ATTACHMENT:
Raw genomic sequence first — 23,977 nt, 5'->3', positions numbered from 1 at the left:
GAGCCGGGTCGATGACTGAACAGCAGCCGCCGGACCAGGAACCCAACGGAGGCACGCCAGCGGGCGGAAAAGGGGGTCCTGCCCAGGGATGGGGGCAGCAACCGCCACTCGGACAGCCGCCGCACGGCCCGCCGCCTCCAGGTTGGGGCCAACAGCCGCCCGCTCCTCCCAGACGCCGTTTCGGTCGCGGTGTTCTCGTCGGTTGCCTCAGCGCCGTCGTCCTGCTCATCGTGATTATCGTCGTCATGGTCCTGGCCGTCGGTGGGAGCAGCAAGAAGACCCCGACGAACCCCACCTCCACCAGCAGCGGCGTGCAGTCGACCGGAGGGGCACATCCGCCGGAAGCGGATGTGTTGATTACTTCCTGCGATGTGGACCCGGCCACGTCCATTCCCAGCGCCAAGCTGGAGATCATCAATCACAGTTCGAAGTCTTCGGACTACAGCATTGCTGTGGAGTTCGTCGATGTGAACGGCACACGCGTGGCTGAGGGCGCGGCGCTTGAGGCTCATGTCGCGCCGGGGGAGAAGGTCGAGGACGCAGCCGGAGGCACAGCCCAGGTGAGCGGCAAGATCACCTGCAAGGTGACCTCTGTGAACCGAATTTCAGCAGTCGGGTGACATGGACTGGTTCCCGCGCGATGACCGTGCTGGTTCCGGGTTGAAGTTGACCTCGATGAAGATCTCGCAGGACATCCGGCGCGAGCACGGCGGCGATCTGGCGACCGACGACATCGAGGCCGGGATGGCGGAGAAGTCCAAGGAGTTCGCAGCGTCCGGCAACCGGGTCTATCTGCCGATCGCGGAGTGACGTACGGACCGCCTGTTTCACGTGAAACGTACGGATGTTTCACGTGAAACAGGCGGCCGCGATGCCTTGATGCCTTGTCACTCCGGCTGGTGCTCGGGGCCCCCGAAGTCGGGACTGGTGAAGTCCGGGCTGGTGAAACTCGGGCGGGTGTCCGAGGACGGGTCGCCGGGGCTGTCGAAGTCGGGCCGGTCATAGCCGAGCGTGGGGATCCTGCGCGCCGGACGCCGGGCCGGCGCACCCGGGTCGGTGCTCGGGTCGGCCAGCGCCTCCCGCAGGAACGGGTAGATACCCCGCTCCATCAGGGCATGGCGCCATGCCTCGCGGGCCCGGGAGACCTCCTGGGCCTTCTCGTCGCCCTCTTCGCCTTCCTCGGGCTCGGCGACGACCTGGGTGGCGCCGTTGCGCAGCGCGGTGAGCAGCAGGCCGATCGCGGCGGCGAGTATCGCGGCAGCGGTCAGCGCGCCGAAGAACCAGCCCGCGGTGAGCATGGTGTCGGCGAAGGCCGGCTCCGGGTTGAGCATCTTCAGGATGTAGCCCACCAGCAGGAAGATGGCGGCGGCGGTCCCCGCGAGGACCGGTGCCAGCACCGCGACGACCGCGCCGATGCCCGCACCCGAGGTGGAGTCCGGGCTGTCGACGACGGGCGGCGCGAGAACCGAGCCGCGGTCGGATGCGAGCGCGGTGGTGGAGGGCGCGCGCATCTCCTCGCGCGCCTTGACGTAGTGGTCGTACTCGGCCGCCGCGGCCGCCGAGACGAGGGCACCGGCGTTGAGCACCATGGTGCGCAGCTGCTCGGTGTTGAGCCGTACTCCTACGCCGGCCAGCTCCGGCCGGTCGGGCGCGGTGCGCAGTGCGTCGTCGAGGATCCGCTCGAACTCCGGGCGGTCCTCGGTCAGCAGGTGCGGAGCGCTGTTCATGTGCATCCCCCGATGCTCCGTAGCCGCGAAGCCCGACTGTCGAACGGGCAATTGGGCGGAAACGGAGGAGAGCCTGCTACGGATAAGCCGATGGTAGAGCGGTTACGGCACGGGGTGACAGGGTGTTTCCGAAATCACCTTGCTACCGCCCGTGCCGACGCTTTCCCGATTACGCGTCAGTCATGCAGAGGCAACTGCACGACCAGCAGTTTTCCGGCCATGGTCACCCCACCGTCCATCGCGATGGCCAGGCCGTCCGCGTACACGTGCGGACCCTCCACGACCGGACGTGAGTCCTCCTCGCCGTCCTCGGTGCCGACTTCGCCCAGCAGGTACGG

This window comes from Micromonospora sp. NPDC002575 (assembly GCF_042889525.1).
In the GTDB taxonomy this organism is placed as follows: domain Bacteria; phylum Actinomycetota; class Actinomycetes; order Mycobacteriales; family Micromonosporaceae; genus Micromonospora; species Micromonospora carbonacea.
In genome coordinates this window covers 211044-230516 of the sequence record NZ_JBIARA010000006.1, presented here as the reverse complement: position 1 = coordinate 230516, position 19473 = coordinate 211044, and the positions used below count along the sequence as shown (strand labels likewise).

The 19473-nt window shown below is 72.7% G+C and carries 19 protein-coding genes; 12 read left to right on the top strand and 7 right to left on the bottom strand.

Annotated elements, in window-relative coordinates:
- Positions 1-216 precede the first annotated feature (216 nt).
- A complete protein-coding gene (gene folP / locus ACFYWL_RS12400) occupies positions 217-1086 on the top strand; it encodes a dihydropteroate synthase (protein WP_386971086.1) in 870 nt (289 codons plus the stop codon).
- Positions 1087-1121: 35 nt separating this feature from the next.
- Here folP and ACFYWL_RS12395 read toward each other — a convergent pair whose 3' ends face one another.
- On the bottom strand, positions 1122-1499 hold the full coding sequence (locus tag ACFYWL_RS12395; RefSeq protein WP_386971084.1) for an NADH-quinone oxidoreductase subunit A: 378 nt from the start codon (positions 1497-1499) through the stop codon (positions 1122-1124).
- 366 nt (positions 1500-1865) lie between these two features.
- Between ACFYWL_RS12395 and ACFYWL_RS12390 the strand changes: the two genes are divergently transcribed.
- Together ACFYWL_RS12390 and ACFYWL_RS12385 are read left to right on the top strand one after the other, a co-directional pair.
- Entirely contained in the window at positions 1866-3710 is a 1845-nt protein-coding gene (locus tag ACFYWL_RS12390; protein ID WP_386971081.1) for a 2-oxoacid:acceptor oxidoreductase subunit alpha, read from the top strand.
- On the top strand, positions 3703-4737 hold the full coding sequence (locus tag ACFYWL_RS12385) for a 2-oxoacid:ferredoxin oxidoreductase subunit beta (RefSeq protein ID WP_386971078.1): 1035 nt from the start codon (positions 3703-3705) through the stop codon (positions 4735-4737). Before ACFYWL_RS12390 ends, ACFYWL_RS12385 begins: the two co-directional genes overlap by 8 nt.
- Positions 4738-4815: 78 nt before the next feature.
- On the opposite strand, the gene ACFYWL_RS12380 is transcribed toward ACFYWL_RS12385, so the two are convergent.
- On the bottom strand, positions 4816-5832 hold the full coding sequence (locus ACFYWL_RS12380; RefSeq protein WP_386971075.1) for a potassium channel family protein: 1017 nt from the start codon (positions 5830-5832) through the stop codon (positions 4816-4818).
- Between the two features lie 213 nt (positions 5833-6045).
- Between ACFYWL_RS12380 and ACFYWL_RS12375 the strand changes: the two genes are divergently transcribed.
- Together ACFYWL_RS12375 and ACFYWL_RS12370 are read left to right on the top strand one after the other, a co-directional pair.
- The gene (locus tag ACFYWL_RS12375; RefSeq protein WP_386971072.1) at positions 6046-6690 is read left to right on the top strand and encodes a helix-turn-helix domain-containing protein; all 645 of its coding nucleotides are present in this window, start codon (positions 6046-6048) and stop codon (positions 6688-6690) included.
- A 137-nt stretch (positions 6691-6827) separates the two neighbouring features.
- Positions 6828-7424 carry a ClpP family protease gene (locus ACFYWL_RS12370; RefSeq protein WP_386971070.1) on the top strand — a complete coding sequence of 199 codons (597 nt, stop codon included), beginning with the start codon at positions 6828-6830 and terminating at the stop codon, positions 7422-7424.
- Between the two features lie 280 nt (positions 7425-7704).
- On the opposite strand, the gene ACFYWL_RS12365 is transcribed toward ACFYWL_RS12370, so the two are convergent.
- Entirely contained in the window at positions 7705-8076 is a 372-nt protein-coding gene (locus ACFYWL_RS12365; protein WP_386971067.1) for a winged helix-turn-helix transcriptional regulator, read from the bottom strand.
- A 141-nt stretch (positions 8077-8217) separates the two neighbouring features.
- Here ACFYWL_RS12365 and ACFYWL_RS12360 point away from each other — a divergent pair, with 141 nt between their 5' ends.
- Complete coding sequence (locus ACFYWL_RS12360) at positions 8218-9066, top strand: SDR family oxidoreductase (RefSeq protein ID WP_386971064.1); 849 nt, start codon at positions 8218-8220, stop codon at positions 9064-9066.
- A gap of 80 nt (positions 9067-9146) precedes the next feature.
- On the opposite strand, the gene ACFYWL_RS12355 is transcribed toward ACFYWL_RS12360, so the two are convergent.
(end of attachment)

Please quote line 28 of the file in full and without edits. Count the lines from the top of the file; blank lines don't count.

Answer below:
- On the opposite strand, the gene ACFYWL_RS12365 is transcribed toward ACFYWL_RS12370, so the two are convergent.